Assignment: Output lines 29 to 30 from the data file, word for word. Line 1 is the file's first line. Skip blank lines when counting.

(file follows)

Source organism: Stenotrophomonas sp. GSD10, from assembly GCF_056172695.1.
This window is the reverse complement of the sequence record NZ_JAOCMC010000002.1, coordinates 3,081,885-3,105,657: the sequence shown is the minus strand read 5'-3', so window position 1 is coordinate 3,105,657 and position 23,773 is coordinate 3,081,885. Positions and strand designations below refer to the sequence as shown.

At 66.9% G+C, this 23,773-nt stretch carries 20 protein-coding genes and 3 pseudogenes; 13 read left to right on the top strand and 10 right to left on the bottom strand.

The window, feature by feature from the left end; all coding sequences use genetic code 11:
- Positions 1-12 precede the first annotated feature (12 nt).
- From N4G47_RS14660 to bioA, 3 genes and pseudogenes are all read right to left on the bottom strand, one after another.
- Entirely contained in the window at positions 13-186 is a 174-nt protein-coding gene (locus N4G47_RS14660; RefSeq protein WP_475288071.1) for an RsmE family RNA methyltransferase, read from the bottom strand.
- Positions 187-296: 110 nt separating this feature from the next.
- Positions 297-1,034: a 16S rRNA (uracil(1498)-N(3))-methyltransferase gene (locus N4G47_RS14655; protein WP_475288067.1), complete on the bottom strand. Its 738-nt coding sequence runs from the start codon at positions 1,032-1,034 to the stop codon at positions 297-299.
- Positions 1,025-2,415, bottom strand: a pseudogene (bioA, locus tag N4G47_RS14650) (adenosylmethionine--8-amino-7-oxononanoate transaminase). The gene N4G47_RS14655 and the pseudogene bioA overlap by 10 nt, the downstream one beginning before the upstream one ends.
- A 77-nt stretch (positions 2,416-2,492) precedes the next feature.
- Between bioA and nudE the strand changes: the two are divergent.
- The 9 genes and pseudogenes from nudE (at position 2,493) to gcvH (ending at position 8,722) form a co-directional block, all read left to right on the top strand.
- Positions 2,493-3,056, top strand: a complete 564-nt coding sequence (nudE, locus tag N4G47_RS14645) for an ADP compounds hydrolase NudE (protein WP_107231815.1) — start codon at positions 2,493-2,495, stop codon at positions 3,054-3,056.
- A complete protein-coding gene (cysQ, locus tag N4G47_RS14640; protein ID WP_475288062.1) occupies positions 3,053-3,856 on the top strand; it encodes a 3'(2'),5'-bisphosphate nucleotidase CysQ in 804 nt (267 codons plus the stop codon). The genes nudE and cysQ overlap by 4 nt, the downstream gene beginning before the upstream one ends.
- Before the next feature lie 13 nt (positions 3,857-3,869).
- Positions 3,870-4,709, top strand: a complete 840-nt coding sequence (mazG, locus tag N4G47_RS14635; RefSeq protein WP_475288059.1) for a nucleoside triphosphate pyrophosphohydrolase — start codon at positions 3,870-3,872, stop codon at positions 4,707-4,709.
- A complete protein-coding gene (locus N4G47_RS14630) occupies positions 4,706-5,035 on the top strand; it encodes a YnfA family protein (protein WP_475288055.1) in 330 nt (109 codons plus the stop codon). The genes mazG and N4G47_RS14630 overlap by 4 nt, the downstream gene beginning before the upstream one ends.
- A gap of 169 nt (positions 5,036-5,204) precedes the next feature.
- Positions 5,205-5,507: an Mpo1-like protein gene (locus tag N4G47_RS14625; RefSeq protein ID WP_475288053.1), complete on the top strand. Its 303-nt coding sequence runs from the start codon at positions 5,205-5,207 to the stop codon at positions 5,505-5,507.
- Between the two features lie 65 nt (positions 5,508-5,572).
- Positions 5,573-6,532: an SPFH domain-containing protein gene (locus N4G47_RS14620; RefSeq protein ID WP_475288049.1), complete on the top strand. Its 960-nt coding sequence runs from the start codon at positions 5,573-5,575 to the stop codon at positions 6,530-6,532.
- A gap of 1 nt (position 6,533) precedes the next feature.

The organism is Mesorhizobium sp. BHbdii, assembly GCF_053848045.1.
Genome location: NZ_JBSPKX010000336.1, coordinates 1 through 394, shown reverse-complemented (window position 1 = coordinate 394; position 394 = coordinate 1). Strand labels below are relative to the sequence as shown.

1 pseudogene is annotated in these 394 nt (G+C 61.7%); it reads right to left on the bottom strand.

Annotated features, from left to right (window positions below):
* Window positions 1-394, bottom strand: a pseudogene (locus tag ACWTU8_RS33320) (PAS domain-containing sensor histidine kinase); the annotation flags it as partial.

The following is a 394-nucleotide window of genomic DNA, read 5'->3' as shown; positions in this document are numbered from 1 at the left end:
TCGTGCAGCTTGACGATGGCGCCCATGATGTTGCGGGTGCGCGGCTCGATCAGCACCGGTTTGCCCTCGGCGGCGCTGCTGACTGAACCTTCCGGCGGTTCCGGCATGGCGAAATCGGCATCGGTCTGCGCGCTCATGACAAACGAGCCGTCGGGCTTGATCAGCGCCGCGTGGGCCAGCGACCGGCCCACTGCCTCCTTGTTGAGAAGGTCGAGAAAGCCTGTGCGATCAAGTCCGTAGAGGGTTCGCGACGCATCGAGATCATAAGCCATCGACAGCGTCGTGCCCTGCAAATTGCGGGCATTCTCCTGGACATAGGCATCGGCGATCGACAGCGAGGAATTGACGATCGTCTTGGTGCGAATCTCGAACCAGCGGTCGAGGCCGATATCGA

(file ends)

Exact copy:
The following is a 394-nucleotide window of genomic DNA, read 5'->3' as shown; positions in this document are numbered from 1 at the left end:
TCGTGCAGCTTGACGATGGCGCCCATGATGTTGCGGGTGCGCGGCTCGATCAGCACCGGTTTGCCCTCGGCGGCGCTGCTGACTGAACCTTCCGGCGGTTCCGGCATGGCGAAATCGGCATCGGTCTGCGCGCTCATGACAAACGAGCCGTCGGGCTTGATCAGCGCCGCGTGGGCCAGCGACCGGCCCACTGCCTCCTTGTTGAGAAGGTCGAGAAAGCCTGTGCGATCAAGTCCGTAGAGGGTTCGCGACGCATCGAGATCATAAGCCATCGACAGCGTCGTGCCCTGCAAATTGCGGGCATTCTCCTGGACATAGGCATCGGCGATCGACAGCGAGGAATTGACGATCGTCTTGGTGCGAATCTCGAACCAGCGGTCGAGGCCGATATCGA